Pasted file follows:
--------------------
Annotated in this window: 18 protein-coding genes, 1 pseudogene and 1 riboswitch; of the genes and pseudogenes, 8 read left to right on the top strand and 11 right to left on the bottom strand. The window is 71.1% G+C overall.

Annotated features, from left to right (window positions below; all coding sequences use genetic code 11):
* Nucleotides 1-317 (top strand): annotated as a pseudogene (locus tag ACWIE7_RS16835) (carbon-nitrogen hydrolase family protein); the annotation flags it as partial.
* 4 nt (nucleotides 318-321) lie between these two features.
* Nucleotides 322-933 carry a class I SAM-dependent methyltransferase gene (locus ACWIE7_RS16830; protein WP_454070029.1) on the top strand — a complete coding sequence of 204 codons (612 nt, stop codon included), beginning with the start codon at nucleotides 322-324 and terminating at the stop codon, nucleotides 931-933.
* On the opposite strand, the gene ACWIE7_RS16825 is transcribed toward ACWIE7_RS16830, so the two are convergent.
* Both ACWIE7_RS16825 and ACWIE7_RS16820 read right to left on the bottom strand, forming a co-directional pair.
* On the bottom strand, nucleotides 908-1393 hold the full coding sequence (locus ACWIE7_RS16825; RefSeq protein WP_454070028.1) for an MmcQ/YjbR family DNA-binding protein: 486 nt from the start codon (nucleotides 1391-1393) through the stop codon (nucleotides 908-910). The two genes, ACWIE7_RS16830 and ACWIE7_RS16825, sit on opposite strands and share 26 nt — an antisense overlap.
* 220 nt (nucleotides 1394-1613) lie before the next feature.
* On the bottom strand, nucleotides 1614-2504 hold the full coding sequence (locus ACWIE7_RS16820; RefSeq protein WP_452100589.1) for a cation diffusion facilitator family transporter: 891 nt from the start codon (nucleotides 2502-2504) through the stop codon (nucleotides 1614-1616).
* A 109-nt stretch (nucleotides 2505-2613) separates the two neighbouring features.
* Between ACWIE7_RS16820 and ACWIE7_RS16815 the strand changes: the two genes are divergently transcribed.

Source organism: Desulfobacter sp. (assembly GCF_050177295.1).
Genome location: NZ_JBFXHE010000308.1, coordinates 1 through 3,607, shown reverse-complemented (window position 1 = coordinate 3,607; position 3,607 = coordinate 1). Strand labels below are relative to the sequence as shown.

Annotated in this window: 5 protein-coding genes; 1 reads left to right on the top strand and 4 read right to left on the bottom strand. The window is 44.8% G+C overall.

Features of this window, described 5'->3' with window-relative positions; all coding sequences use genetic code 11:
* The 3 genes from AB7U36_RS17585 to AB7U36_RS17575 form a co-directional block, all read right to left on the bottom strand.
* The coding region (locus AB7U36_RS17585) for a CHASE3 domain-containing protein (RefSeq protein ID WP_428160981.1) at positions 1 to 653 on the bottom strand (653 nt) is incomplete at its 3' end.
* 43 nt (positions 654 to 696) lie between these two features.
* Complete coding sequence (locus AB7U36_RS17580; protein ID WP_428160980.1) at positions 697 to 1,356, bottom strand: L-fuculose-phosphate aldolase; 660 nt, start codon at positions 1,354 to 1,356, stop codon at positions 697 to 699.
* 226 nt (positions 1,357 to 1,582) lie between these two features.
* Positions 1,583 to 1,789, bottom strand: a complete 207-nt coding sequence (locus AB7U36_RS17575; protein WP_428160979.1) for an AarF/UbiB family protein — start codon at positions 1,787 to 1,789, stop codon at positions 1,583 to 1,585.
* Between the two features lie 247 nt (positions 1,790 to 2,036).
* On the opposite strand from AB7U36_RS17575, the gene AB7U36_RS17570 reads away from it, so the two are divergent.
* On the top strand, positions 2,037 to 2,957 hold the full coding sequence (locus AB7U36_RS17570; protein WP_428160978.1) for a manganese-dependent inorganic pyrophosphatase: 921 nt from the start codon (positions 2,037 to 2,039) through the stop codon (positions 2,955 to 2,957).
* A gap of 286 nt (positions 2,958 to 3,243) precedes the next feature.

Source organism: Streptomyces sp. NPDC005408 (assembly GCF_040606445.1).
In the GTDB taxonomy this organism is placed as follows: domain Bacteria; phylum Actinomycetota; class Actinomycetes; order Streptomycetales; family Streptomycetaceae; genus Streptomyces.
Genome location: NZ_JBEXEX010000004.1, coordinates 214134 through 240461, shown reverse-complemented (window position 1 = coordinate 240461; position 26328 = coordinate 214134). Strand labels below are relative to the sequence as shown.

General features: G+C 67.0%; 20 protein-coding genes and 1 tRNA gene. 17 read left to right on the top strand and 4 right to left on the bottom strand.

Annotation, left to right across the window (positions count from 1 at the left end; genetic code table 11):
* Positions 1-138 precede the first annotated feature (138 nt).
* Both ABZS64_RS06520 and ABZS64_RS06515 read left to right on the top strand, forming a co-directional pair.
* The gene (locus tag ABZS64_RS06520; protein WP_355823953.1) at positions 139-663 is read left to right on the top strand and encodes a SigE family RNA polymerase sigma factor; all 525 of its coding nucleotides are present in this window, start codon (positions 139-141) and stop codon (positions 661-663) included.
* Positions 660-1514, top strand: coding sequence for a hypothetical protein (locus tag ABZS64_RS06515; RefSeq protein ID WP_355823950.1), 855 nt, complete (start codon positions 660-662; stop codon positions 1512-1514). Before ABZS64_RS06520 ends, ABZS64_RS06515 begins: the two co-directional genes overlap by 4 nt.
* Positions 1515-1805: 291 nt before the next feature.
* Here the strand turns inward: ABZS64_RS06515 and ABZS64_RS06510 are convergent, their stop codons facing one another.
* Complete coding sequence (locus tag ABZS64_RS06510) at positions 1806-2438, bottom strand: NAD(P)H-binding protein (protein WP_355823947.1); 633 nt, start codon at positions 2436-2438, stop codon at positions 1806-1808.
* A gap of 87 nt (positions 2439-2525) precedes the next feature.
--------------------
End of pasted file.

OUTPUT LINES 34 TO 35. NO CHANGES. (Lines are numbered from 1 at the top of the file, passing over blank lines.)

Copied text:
* The gene (locus tag ABZS64_RS06520; protein WP_355823953.1) at positions 139-663 is read left to right on the top strand and encodes a SigE family RNA polymerase sigma factor; all 525 of its coding nucleotides are present in this window, start codon (positions 139-141) and stop codon (positions 661-663) included.
* Positions 660-1514, top strand: coding sequence for a hypothetical protein (locus tag ABZS64_RS06515; RefSeq protein ID WP_355823950.1), 855 nt, complete (start codon positions 660-662; stop codon positions 1512-1514). Before ABZS64_RS06520 ends, ABZS64_RS06515 begins: the two co-directional genes overlap by 4 nt.